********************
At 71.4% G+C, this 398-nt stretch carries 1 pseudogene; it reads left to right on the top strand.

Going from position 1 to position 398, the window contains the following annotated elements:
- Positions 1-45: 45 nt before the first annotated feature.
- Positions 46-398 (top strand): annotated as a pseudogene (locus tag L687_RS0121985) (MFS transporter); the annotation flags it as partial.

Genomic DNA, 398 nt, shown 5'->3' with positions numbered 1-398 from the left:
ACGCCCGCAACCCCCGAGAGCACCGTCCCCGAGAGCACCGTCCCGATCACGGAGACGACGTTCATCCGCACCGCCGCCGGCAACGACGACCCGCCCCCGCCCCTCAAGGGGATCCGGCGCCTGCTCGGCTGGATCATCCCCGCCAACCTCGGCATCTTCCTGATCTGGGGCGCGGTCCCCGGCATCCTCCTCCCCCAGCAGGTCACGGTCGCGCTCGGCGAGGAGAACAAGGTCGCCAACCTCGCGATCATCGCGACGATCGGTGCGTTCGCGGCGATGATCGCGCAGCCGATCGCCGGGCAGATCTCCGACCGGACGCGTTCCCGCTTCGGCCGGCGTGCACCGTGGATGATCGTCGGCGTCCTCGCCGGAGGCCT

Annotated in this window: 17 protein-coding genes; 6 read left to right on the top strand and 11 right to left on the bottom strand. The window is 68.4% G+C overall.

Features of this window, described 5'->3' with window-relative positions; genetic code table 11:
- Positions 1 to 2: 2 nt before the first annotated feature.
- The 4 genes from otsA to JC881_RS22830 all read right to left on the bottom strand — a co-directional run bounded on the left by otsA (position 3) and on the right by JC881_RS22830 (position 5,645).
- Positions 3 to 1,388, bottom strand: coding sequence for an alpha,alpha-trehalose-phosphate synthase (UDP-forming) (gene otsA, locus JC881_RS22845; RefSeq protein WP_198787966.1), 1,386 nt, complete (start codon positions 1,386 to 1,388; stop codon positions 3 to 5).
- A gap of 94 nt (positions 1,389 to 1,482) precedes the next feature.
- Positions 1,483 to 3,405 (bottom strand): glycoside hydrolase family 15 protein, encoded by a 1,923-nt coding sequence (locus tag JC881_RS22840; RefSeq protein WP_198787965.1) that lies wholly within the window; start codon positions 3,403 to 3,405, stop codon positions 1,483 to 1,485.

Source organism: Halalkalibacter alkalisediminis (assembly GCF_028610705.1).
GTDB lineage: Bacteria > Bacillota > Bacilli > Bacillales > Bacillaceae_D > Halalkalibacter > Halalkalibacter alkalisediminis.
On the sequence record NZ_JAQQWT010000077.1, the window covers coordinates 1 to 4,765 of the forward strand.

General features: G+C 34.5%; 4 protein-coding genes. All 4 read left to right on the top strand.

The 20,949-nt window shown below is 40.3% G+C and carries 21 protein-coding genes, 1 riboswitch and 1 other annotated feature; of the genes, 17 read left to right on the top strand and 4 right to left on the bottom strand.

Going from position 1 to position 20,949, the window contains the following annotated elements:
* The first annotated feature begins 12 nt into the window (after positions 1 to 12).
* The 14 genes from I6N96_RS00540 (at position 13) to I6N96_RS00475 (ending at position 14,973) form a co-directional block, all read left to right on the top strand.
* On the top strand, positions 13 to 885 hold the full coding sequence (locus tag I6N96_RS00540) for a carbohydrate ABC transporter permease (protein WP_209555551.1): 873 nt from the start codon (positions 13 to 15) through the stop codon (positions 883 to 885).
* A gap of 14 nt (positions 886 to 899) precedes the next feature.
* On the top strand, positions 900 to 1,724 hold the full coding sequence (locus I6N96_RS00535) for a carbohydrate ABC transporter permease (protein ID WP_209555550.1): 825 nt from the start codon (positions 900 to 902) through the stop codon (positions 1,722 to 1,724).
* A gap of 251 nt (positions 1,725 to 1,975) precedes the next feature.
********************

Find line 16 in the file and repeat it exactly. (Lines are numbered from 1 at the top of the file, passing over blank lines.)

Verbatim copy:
On the sequence record NZ_JAQQWT010000077.1, the window covers coordinates 1 to 4,765 of the forward strand.